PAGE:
Very nice looking work so far. You've got this.

    John
    Last edited by John TenEyck; 03-03-2023 at 4:58 PM.

  6. #6
    Join Date
    Feb 2014
    Location
    NE Florida
    Posts
    209
    I also think Derek and John have the right idea...kind of like a rabbeted drawer front...just the rabbet is minimal.


    https://www.woodcraft.com/blog_entri...vetail-drawers
    Chris

  7. #7
    Join Date
    Oct 2016
    Location
    Ogden, UT
    Posts
    1,261
    Blog Entries
    1
    I guess I'm not totally clear what you are doing, but you can use a tablesaw w/ jig (https://youtu.be/AddH8IgL7wY) to flush up the dovetails. I have an expensive router jig for doing this type of work as well, but I like the TS method better. Manufactured jigs almost always seem to be cheesy, no matter how expensive they are.

    Sharp chisels and hand planes are of course always a good choice.

    What we don't know is the cabinet details.. face frame, no face frame, inset, overlay, hardware choice, etc. Not sure what gap you are referencing? The drawers you have look really nice.

  8. #8
    Join Date
    Mar 2003
    Location
    SE PA - Central Bucks County
    Posts
    63,532
    I'm with Derek, et al...a sharp, wide chisel to carefully pare off each raised pin with a slicing motion. Think of it as a very flat and sharp knife. This is a common technique that many woodworkers use to pare back material for a multitude of reasons. And honestly, you did a really nice job on those dovetails. In every respect, it's preferable to have those pins a hair proud and need to trim them back than the opposite which forces you to have to take material off the whole drawer box, reducing its width. In fact, it's pretty common for folks who hand-cut dovetails to intentionally leave them proud and then to refine them to perfection after the boxes are assembled and square.
    --

    The most expensive tool is the one you buy "cheaply" and often...

  9. #9
    Join Date
    Oct 2005
    Location
    SE Minnesota
    Posts
    36
    Thanks for the input! I'll let you know how the progress goes...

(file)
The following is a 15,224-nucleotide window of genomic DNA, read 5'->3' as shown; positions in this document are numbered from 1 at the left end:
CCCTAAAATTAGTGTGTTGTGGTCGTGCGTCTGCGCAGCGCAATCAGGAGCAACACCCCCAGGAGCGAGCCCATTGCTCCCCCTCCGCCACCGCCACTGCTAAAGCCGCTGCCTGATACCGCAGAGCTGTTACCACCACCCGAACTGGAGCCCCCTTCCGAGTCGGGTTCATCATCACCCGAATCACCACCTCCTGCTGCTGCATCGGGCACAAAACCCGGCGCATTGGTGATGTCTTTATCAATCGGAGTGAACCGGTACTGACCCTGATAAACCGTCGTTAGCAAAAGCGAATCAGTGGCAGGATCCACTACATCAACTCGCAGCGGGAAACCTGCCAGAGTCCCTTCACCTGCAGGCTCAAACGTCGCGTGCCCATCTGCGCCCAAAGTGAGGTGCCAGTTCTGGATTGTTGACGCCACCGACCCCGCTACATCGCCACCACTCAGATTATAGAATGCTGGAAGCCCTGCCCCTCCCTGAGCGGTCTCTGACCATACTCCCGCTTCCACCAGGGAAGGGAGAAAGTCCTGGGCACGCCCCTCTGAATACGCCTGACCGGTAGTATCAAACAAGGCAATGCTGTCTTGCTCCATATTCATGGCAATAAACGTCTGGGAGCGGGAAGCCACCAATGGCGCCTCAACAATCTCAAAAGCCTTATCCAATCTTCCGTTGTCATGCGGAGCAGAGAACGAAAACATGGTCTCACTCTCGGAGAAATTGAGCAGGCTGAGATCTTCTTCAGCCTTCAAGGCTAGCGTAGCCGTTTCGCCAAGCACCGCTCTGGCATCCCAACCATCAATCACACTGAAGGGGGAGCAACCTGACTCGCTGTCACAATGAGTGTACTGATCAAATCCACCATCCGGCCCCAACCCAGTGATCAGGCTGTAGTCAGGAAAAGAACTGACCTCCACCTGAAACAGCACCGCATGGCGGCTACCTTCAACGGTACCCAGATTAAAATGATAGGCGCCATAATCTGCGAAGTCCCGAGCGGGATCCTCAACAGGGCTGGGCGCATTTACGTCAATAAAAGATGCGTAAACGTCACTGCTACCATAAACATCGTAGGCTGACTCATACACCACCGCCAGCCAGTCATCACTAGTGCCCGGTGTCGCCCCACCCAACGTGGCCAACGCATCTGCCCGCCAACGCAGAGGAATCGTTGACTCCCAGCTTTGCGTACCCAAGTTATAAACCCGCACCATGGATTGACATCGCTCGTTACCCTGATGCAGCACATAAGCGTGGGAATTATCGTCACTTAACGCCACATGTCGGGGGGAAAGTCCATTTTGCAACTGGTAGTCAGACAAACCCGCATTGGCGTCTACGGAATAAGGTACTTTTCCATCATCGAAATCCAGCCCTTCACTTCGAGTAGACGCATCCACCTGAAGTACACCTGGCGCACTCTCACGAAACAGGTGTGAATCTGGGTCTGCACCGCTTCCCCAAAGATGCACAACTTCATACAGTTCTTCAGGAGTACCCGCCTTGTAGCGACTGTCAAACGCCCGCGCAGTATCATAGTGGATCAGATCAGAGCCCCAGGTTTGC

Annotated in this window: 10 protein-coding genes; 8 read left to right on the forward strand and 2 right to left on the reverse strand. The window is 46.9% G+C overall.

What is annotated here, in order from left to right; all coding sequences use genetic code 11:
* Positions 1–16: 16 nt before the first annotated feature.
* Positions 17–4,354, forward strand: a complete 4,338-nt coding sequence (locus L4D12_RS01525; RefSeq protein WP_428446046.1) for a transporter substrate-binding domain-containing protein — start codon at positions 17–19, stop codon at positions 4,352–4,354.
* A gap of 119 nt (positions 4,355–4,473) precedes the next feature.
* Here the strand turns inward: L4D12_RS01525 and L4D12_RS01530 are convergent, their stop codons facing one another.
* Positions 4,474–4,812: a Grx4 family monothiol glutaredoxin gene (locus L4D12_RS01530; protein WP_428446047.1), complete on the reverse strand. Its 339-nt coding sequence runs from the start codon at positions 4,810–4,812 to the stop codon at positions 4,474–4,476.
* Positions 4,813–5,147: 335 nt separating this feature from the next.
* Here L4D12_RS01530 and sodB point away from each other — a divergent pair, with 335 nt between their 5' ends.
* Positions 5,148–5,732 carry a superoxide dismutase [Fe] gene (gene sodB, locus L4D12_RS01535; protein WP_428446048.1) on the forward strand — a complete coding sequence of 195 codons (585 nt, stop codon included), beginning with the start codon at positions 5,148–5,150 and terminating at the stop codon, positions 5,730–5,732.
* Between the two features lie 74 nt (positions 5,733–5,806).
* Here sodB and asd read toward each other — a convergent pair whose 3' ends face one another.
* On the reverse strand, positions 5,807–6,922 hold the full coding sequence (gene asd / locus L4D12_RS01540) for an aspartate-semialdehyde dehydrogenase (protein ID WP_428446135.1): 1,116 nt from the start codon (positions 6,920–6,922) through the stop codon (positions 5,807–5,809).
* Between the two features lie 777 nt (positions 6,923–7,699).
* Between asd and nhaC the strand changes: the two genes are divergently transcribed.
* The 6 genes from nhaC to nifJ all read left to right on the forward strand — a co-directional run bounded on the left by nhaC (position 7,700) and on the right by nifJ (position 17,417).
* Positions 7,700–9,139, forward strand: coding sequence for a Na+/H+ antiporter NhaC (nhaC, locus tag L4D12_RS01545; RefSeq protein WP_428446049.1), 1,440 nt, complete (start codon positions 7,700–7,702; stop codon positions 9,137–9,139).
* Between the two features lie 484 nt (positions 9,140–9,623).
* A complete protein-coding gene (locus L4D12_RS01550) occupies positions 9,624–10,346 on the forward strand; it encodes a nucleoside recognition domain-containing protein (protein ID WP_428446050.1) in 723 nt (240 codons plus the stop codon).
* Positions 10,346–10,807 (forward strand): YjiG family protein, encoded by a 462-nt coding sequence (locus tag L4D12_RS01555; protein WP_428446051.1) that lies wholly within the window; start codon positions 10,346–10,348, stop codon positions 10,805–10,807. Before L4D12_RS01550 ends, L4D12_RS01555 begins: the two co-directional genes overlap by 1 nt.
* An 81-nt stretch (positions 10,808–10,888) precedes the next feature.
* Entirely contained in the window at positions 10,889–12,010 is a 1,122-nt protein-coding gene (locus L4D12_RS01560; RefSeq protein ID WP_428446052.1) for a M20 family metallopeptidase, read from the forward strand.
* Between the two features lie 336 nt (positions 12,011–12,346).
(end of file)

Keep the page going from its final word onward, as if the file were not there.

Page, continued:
10. #10
    Join Date
    Oct 2005
    Location
    SE Minnesota
    Posts
    36
    A follow up question, if I mayÖ

    I understand, that I should not be putting any type of oil finish on the inside of the drawers. Iíve also heard that many people simply leave the drawers unfinished. My question is, does finishing the top and bottom edge of the drawer create the same problem? Planning an oil finish on the outside of the dresser, for obvious reasons would like the top and bottom edge of the drawer to look the same. Along the same lines, do I stain the half blind dovetail pins along with the top and bottom edges?

    I feel like this should be obvious and simple, and Iím probably overthinking it. Thank you for your patience and help.

  11. #11
    I use poly for drawers

  12. #12
    Join Date
    Dec 2010
    Location
    WNY
    Posts
    8,899
    It's OK not to finish the drawer boxes, but it's also OK to do so as long as you don't use an oil based product. Shellac or waterborne varnish is fine, both inside and out. I always finish drawers that go into a vanity, for example.

    You should finish the edges of the drawer front the same as the front face. Staining the pins, however, is typically not done because of the difficulty in applying stain only to them w/o getting it on the drawer. Look at old cabinet drawers and you will see no finish was applied to them. In your case, the pins will get finished the same as the drawer sides anyway, so they will be finished.

    Apply no finish to the bottom edges of the drawer sides. They get waxed at the very end.

    John

  13. #13
    Join Date
    Oct 2005
    Location
    SE Minnesota
    Posts
    36
    Thanks! No issues with having just one side of the wood sealed them? Won't have to worry about warping,etc? Maple drawer sides.

  14. #14
    Join Date
    Mar 2003
    Location
    SE PA - Central Bucks County
    Posts
    63,532
    Quote Originally Posted by Gary Kittleson View Post
    Thanks! No issues with having just one side of the wood sealed them? Won't have to worry about warping,etc? Maple drawer sides.
    No, there's no issue with leaving the drawers unfinished on the interior relative to meaningful wood movement.
    --

    The most expensive tool is the one you buy "cheaply" and often...

  15. #15
    The reason I use a polyurethane finish on drawers is that it doesn't smell after it cures, gives a nice coat of protection and also keeps the drawer clean-looking. I find unfinished drawers collect dust in a way that makes it seem un-kept over time as the particles embed into the fibers of the wood.

Posting Permissions

  • You may not post new threads
  • You may not post replies
  • You may not post attachments
  • You may not edit your posts
  •